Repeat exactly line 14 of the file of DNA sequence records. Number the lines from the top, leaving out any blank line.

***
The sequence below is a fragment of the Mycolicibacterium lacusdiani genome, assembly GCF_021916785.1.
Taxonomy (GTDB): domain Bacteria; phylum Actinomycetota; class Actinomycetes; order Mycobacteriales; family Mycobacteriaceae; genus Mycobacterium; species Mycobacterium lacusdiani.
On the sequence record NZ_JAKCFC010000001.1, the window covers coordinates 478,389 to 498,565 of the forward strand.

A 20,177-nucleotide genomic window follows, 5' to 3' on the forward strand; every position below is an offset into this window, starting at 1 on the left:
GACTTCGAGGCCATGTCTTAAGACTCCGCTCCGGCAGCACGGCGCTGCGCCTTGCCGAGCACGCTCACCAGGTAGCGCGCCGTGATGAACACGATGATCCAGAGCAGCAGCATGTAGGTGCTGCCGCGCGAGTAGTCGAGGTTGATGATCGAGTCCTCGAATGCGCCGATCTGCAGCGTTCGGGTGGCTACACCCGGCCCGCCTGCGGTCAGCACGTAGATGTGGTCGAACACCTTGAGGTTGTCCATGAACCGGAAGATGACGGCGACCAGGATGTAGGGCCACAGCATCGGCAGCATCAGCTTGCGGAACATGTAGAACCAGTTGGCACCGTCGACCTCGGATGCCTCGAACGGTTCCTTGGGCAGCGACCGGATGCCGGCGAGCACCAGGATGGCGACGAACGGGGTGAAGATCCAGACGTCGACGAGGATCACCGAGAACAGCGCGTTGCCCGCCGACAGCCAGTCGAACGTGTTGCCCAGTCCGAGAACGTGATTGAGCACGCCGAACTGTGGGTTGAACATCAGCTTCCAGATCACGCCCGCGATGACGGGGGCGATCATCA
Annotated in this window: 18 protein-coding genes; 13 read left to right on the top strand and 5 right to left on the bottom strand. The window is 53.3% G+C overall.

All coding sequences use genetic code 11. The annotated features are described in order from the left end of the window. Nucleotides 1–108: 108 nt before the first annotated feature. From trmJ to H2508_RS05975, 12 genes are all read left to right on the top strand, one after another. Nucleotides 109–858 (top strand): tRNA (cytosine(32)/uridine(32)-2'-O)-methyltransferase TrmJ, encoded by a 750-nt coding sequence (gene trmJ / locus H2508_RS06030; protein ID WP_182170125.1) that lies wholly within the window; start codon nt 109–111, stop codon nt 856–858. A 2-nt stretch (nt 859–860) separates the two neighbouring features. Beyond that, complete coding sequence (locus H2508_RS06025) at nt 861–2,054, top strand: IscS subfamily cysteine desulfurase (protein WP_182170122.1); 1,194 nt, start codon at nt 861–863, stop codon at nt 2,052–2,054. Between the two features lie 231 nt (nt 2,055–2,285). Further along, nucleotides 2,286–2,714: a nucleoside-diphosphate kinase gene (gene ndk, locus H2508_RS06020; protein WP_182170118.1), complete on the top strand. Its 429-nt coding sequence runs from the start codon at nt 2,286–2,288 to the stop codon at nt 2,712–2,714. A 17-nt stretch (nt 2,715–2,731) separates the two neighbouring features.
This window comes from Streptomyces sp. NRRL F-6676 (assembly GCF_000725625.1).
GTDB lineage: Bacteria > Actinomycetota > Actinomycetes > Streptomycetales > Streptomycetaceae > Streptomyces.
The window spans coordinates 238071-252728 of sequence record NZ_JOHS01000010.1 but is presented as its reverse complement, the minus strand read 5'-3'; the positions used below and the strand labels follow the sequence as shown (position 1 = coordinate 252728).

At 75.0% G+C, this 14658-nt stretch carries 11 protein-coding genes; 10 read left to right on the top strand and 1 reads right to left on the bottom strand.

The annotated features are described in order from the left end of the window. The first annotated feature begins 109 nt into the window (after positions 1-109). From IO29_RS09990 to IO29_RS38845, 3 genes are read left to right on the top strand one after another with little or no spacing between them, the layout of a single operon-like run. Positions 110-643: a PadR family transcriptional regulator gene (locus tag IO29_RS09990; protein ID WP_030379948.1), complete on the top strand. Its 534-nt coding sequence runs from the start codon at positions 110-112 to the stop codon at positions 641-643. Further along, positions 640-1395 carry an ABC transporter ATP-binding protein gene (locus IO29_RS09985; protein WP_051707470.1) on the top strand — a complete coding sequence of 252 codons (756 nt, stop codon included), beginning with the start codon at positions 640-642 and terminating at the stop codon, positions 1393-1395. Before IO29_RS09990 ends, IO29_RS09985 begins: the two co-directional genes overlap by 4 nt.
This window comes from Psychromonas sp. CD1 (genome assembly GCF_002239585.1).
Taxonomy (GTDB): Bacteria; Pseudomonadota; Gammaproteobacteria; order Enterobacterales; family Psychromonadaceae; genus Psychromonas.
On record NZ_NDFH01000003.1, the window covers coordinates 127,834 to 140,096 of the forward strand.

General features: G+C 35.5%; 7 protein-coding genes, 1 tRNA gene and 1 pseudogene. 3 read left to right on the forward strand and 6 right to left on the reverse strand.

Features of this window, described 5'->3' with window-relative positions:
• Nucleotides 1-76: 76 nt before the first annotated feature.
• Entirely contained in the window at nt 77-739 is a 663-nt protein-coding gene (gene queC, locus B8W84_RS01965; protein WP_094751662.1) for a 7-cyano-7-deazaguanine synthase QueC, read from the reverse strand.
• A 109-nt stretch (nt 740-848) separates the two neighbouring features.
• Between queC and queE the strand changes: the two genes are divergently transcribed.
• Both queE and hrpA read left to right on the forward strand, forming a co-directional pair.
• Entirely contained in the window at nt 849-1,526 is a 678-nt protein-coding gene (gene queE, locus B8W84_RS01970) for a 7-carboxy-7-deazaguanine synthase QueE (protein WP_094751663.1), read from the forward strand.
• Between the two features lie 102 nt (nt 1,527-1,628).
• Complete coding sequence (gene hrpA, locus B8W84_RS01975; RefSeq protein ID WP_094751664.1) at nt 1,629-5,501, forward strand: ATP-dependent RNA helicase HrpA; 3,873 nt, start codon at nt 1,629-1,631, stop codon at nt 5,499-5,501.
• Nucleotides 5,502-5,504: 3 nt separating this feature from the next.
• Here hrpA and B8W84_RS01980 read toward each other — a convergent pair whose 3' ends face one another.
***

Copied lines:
Taxonomy (GTDB): Bacteria; Pseudomonadota; Gammaproteobacteria; order Enterobacterales; family Psychromonadaceae; genus Psychromonas.